– Developing the range of presentations required such as builder, sales centre, Zoom, email, telephone, shopping centre
– Identifying areas of digital execution and automation
– Developing the sales follow-up plan


3. Lead generation
The Lead Generation Blueprint will provide your project with a range of tools for use throughout the life of the project. These include the following strategies:

– Signage hierarchy (what signs with what messages are used where)
– Builder engagement
– Customer referral
– Media buying
– Events

4. Community contribution

A strategic approach to community development aligns community needs and project resources to produce tangible, sustainable benefits.

 

From a new development point of view, community development can be defined as the soft and hard infrastructure that creates a sustainable community. The Community Development Plan will explore the following elements:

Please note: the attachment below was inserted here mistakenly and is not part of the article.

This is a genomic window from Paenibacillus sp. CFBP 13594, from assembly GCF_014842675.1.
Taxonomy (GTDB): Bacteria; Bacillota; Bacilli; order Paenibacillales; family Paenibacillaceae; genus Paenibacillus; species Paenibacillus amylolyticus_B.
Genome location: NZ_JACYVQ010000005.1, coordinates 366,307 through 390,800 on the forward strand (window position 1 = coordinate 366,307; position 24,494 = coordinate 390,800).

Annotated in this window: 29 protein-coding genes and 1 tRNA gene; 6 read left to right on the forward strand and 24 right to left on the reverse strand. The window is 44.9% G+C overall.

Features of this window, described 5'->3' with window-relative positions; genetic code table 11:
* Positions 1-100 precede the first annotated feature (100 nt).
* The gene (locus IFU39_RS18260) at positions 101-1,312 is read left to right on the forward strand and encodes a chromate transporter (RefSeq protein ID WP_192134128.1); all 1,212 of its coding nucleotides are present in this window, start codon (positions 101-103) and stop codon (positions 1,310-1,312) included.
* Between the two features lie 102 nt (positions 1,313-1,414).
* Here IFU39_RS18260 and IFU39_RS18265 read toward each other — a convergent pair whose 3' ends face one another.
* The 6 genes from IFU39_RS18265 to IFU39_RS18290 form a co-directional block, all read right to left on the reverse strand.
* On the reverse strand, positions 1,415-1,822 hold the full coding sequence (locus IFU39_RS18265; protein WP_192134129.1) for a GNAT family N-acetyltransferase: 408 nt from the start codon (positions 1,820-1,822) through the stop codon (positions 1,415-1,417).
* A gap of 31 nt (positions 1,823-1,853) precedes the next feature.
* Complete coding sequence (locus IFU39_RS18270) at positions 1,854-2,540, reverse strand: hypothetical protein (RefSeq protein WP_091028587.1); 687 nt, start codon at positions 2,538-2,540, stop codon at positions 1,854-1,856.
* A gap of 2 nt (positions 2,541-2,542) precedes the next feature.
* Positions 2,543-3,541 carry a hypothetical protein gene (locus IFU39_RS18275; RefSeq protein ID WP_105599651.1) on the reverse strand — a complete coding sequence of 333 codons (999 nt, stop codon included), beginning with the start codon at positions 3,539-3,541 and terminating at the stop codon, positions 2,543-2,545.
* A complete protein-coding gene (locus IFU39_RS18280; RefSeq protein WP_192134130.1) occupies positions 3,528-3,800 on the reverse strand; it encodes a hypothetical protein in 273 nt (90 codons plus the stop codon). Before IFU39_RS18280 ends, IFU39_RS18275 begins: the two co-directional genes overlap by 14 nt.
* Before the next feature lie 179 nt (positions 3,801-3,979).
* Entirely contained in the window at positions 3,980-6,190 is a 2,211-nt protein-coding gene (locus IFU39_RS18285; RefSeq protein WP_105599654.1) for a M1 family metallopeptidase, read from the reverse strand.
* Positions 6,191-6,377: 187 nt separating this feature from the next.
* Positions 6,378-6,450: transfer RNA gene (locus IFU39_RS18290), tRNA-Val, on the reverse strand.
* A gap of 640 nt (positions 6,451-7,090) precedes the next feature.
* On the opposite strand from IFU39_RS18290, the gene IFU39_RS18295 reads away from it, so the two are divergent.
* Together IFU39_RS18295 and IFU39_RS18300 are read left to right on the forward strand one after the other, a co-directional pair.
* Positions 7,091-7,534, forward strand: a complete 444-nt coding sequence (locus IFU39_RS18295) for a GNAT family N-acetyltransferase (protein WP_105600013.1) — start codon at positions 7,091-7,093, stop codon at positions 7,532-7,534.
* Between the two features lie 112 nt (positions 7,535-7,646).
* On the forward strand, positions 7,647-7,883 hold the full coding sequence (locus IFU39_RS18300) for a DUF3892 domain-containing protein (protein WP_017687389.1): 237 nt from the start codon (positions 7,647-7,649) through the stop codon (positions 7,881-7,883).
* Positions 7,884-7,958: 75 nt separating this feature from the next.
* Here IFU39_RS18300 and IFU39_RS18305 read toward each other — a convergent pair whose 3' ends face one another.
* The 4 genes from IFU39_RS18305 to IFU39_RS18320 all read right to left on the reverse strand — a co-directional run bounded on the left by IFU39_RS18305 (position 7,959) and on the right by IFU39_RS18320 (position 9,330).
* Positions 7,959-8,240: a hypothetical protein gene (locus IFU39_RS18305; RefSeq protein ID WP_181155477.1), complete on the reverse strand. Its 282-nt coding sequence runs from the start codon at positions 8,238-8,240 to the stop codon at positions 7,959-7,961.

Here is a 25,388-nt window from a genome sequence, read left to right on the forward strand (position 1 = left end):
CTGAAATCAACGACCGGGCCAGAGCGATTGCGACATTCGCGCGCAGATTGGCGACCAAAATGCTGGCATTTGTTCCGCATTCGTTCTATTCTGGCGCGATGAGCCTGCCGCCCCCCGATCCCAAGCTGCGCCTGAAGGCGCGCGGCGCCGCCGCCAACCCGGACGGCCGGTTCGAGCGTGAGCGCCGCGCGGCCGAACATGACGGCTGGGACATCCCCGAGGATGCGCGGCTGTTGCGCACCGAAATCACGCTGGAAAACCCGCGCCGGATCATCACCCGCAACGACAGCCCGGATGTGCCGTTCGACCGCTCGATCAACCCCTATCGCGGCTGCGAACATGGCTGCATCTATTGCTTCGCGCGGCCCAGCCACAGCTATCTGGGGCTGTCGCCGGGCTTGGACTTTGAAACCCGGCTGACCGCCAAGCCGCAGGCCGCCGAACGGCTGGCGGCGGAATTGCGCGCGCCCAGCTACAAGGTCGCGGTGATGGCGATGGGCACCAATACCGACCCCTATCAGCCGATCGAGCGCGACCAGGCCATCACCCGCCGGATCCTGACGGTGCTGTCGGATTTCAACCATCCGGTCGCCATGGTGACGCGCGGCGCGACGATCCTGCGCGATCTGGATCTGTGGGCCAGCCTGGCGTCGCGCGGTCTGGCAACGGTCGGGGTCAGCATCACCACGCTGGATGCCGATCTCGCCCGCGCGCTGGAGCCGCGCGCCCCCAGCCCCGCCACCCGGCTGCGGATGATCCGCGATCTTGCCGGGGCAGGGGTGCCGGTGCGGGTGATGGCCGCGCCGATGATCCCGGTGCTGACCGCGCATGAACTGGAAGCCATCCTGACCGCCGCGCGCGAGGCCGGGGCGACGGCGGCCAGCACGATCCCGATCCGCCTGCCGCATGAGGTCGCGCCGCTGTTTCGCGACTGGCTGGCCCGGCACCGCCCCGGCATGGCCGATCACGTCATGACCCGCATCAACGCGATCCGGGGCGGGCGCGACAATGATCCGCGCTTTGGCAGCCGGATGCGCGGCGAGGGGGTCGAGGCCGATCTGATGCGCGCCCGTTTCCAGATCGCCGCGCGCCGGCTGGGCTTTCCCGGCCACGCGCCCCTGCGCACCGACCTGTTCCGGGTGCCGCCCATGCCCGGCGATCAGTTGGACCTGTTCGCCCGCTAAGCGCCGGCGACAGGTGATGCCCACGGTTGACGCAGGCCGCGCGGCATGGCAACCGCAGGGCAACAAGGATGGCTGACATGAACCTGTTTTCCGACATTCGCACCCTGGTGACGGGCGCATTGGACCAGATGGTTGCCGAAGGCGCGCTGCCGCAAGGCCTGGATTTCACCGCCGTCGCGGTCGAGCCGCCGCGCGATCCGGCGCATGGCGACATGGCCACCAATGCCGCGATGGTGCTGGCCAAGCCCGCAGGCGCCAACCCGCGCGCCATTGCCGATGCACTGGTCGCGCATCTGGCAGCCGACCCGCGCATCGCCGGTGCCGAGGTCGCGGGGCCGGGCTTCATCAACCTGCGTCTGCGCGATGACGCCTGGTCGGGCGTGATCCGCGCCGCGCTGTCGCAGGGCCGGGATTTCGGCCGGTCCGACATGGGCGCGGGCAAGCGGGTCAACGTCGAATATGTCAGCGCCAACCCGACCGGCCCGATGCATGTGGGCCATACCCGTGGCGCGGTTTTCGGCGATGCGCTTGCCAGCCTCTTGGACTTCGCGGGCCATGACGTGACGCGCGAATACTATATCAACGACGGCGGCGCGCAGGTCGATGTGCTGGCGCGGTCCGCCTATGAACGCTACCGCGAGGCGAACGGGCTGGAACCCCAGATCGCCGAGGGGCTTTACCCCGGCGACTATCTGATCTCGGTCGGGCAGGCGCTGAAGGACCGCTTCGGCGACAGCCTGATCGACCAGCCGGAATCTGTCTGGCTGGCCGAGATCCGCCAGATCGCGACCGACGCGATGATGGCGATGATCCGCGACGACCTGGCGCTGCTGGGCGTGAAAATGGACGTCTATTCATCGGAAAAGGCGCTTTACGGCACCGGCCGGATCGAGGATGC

– Community brokerage
– Build capacity
– Linkages and networks
– Partnerships
– Physical form


5. Product and pricing
Larger residential communities sometimes present the opportunity to create precincts that allow for different product price points and aesthetics. The Precinct Strategy explores:

 

– Strategic locations
– Hard and soft landscaping treatments
– Lot mix
– Housing product design guidelines
– Price point differentials
– Sustainability initiatives
– Access points
-Relationship to nearby facilities
-Timing

 

6. Celebrated launch
Planning a project launch involves the project team working towards a common goal and is not only the responsibility of the sales agency, but also the infrastructure providers, creative agency, landscape team – the entire project team. It’s essential to document expectations in a Launch Strategy and Plan.


7. Market leading strategy
After identifying the:

 

– Value Proposition
– Project Lifecycle Framework
– Lead Generation Blueprint
– Community Development Plan
– Precinct Strategy
– Launch Strategy and Plan